- A shortage of containers and unexpected demand for delivery by sea has driven a surge in international freight rates in the second half of the year
- The shortfall is driving up costs for some Asian businesses, but proving a boon for Chinese container manufacturers who are running close to full capacity
- Atlas Furniture Asia customers are now booking containers 30 – 45 days in advance of cargo-ready date (C.R.D.) in order to be assured a container
Global trade is being slowed down by the sluggish recovery of China’s logistics sector, with a build-up of containers at the country’s ports creating problems around the world.
Subsequent to the outbreak of the 2019-nCoV coronavirus that began in China’s Wuhan province, not all of the country’s workers have returned to their jobs after the extended break for the lunar new year holiday. This has slowed the rate at which the logistics sector is able to operate.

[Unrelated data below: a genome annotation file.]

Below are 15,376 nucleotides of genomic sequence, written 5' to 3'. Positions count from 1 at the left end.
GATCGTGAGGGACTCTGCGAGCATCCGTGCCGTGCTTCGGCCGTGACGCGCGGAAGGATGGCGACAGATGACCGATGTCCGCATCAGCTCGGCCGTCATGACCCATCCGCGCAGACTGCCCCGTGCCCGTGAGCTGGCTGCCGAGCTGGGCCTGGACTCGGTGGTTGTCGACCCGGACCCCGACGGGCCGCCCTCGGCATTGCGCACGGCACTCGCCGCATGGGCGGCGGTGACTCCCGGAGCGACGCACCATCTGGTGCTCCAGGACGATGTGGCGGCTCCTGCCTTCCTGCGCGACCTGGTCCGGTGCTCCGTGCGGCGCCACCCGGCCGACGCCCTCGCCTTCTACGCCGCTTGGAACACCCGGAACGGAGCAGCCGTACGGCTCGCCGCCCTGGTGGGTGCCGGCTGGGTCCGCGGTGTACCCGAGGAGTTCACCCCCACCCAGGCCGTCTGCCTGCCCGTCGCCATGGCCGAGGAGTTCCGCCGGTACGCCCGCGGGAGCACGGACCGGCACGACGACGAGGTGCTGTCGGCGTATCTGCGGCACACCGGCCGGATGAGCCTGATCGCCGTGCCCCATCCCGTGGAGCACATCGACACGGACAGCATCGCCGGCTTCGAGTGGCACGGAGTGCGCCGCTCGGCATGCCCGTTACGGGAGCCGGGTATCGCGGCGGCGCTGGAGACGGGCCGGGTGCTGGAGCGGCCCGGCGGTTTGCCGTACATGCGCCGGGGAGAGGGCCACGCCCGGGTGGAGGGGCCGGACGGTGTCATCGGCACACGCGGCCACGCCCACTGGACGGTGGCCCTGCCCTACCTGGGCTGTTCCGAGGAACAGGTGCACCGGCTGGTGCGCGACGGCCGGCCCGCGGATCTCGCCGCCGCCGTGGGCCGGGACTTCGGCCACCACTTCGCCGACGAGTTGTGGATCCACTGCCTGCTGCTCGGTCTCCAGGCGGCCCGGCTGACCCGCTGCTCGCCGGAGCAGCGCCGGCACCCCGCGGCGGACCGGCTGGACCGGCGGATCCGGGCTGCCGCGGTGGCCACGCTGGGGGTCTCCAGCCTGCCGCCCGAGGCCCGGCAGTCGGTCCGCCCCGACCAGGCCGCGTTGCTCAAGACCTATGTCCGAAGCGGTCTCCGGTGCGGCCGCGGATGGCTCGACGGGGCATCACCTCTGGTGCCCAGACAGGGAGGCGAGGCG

China is home to several of the world’s largest container ports, including Shanghai, Shenzhen and Ningbo-Zhoushan. With these ports unable to process containers at the normal rate, the availability of units for use at other major global ports has been reduced.
This has meant that anyone attempting to ship commodities by container has experienced delays.
(Source: Metal Bulletin)
The peak volumes of Chinese goods headed to the U.S. since July has led to overwhelmed U.S. ports and significant congestion and delays in returning empty containers to Asia. And this acute equipment shortage is leading to more scrutiny from regulators on multiple fronts.
The FMC has received complaints that carriers are purposely refusing to ship U.S. exports in favor of the quicker turnaround of empty containers back to China. The FMC is also being petitioned to suspend detention and demurrage fees – levied by carriers as a way to expedite the return of empty containers – for congestion and delays that shippers and truckers say are out of their control.
The South Korean government has also taken steps to intervene, requesting that carriers add more capacity to its trade lanes where rates are climbing, and discouraging carriers from skipping port calls and allocating equipment to the more lucrative transpacific lanes.
(Source: EPS News)